Food & Drink

Burmese Shrimp Curry


Naomi Duguid is a writer, photographer, cook, and traveler who explores the world through the lens of food. She is the author of Flatbreads and Flavors; HomeBaking; Seductions of Rice; Hot Sour Salty Sweet; Mangoes and Curry Leaves; and Beyond the Great Wall, all co-written with Jeffrey Alford. The following recipe is taken from her latest cookbook, Burma.

Tomato is a classic foil for shrimp. Here the combination makes an appealing curry with plenty of sauce for drizzling on rice. The green cayenne chiles give a nice little underlying heat; if you want more intensity, add a sprinkling of Red Chile Powder. If you find yourself with leftovers, add a little water, taste, and adjust the seasoning, then chill to serve as a delicious cold soup.

Serves 4

  • Generous 1 pound shrimp, peeled and deveined
  • ¼ cup minced shallots
  • ½ teaspoon minced garlic
  • 3 tablespoons peanut oil
  • ⅛ teaspoon turmeric
  • 1½ cups chopped ripe tomatoes or canned crushed tomatoes
  • ¾ cup water
  • 2 teaspoons fish sauce
  • 2 green cayenne chiles, seeded and minced, or to taste
  • ½ teaspoon salt, or to taste
  • About ¼ cup coriander leaves (optional)
  • 1 lime, cut into wedges (optional)

Rinse the shrimp and set aside. If you have a mortar, pound the minced shallots and garlic to a paste.

Heat the oil in a wok or a wide heavy skillet over medium-high heat. Add the turmeric and stir, then toss in the shallots and garlic, lower the heat to medium, and cook, stirring frequently, until softened and translucent, about 2 minutes. Add the tomatoes and cook for several minutes at a medium boil, stirring occasionally, until the tomatoes are well softened and the oil has risen to the surface.

Add the water and fish sauce, bring to a medium boil, and add the shrimp. Cook for several minutes, or until the shrimp start to turn pink, then toss in the minced chiles and salt, stir briefly, and remove from the heat. Taste and adjust the seasoning if necessary.

Turn out into a bowl, top with the coriander leaves, if using, and put out lime wedges, if you wish. Serve hot or at room temperature.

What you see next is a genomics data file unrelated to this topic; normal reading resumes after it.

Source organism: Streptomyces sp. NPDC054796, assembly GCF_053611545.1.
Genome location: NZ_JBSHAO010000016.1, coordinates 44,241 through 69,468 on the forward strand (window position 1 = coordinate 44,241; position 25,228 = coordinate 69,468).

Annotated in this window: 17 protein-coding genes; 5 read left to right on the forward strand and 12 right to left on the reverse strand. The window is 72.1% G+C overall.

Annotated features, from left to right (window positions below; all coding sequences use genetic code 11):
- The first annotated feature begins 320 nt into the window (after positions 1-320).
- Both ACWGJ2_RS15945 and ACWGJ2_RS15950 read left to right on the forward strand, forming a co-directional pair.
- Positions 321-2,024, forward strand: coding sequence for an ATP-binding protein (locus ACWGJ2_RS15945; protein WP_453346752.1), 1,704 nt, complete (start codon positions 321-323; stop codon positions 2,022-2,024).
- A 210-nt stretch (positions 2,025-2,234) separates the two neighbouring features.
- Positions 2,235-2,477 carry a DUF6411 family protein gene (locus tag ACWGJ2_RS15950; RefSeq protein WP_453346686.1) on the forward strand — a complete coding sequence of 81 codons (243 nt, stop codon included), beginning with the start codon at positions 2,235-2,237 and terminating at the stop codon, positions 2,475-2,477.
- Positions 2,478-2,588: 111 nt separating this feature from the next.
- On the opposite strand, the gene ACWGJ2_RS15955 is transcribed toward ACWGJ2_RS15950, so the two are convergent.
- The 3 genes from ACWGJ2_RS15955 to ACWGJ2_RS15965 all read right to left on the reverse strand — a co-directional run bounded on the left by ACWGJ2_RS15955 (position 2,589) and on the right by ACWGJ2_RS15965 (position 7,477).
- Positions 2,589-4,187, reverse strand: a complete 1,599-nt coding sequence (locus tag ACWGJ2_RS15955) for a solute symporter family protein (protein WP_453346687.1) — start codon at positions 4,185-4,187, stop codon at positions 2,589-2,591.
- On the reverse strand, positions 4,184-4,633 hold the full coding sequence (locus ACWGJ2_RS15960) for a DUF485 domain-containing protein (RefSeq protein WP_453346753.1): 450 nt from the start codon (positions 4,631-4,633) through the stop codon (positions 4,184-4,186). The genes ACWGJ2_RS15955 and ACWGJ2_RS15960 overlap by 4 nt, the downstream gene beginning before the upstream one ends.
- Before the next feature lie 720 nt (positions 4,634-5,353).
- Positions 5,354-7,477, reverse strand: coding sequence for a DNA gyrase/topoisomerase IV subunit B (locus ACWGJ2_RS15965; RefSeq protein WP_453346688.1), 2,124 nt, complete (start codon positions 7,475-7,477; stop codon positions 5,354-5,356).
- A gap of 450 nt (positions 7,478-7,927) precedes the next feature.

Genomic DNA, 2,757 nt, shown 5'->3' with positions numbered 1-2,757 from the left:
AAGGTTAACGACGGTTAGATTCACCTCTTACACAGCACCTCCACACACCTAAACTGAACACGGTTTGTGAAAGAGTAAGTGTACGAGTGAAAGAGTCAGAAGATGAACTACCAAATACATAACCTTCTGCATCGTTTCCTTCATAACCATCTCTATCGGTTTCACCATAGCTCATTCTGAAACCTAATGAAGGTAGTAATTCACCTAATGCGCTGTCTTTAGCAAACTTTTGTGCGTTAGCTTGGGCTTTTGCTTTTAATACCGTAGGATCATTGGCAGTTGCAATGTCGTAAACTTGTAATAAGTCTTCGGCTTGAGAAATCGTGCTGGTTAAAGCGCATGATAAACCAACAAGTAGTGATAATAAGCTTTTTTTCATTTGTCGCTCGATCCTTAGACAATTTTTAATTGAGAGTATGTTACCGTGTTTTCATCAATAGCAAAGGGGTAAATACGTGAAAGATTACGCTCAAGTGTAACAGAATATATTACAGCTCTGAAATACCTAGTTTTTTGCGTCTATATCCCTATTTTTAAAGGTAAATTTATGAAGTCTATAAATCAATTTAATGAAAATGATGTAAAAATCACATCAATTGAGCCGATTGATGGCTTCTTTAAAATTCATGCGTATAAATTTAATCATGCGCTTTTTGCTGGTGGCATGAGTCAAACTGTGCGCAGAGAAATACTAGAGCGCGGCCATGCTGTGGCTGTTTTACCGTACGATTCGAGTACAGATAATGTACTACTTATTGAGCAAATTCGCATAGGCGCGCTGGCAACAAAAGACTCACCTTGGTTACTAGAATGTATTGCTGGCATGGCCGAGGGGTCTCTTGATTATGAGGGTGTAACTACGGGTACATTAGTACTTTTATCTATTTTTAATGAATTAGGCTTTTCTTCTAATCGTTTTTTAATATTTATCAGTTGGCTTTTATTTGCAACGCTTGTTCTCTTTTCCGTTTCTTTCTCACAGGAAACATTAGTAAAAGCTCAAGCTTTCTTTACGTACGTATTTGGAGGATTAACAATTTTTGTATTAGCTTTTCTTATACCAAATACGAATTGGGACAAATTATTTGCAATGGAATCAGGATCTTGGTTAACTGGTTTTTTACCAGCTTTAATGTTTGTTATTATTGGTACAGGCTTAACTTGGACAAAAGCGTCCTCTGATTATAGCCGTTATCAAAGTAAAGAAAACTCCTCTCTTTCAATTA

Red Chile Powder
makes about ½ cup

Cooks in Burma tend to have a light hand with chiles, leaving guests to add more heat at the table by adding condiments such as chile oil, chile powder, and various sauces.

This powder packs a punch, so use only small amounts of it in recipes. The dried red chiles are dry-roasted for a few minutes in a skillet or over low heat on a grill. It’s important to not let them scorch, which would make them bitter. I grind mine with the seeds, using a food processor; you can also remove the seeds before you grind the chiles. The with-seeds version has more heat and is coarser looking.

It’s worth making a large batch of this.

2 cups loosely packed dried red chiles

Place a large cast-iron or other heavy skillet over medium-high heat. When it is hot, lower the heat to medium and add the chiles. Keep moving them around in the pan to help them roast evenly and to prevent charred spots. After about 3 minutes, they will be softened, aromatic, and a little darkened. Alternatively, grill the chiles briefly on a charcoal grill over a low flame, turning them frequently to prevent scorching, until softened and aromatic. Remove from the pan or grill and set aside to cool for 10 minutes.

Break off the stem ends of the chiles and discard. You can empty out and discard the seeds or keep them for a hotter powder. Using a food processor, or working in batches in a spice grinder or clean coffee grinder, grind the chiles to a powder (be careful not to inhale it). Store in a clean, dry jar.